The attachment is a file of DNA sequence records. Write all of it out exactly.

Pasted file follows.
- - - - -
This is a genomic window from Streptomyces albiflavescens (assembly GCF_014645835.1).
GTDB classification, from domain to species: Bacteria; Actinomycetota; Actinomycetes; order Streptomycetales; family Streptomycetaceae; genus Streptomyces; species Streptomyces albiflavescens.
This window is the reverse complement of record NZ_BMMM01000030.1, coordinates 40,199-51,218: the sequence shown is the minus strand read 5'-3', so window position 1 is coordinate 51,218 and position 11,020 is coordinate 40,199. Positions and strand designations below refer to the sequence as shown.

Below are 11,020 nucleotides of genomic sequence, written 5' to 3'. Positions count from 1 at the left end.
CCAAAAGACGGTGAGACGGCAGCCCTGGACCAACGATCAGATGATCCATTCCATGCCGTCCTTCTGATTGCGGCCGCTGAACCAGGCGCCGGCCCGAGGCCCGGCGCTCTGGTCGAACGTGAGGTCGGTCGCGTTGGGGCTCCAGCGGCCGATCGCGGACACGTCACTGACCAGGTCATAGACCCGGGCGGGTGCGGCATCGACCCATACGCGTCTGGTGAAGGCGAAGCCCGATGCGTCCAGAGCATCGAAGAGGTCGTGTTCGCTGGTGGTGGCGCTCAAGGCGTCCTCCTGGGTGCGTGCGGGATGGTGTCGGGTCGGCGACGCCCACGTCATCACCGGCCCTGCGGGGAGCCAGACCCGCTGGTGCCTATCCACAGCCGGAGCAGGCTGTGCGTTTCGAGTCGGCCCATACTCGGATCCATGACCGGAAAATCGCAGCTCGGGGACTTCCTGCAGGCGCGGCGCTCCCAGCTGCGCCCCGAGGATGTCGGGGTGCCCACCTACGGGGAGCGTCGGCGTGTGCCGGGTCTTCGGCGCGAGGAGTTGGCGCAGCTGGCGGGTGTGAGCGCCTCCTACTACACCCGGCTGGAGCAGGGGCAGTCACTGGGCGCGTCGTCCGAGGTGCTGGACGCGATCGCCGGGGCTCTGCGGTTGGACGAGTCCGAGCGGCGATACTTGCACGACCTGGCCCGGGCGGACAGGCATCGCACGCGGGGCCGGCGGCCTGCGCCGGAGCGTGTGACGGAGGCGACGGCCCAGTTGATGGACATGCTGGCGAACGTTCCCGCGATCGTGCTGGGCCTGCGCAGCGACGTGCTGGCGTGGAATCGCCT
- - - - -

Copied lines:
This is a genomic window from Streptomyces albiflavescens (assembly GCF_014645835.1).
GTDB classification, from domain to species: Bacteria; Actinomycetota; Actinomycetes; order Streptomycetales; family Streptomycetaceae; genus Streptomyces; species Streptomyces albiflavescens.
This window is the reverse complement of record NZ_BMMM01000030.1, coordinates 40,199-51,218: the sequence shown is the minus strand read 5'-3', so window position 1 is coordinate 51,218 and position 11,020 is coordinate 40,199. Positions and strand designations below refer to the sequence as shown.

Below are 11,020 nucleotides of genomic sequence, written 5' to 3'. Positions count from 1 at the left end.
CCAAAAGACGGTGAGACGGCAGCCCTGGACCAACGATCAGATGATCCATTCCATGCCGTCCTTCTGATTGCGGCCGCTGAACCAGGCGCCGGCCCGAGGCCCGGCGCTCTGGTCGAACGTGAGGTCGGTCGCGTTGGGGCTCCAGCGGCCGATCGCGGACACGTCACTGACCAGGTCATAGACCCGGGCGGGTGCGGCATCGACCCATACGCGTCTGGTGAAGGCGAAGCCCGATGCGTCCAGAGCATCGAAGAGGTCGTGTTCGCTGGTGGTGGCGCTCAAGGCGTCCTCCTGGGTGCGTGCGGGATGGTGTCGGGTCGGCGACGCCCACGTCATCACCGGCCCTGCGGGGAGCCAGACCCGCTGGTGCCTATCCACAGCCGGAGCAGGCTGTGCGTTTCGAGTCGGCCCATACTCGGATCCATGACCGGAAAATCGCAGCTCGGGGACTTCCTGCAGGCGCGGCGCTCCCAGCTGCGCCCCGAGGATGTCGGGGTGCCCACCTACGGGGAGCGTCGGCGTGTGCCGGGTCTTCGGCGCGAGGAGTTGGCGCAGCTGGCGGGTGTGAGCGCCTCCTACTACACCCGGCTGGAGCAGGGGCAGTCACTGGGCGCGTCGTCCGAGGTGCTGGACGCGATCGCCGGGGCTCTGCGGTTGGACGAGTCCGAGCGGCGATACTTGCACGACCTGGCCCGGGCGGACAGGCATCGCACGCGGGGCCGGCGGCCTGCGCCGGAGCGTGTGACGGAGGCGACGGCCCAGTTGATGGACATGCTGGCGAACGTTCCCGCGATCGTGCTGGGCCTGCGCAGCGACGTGCTGGCGTGGAATCGCCT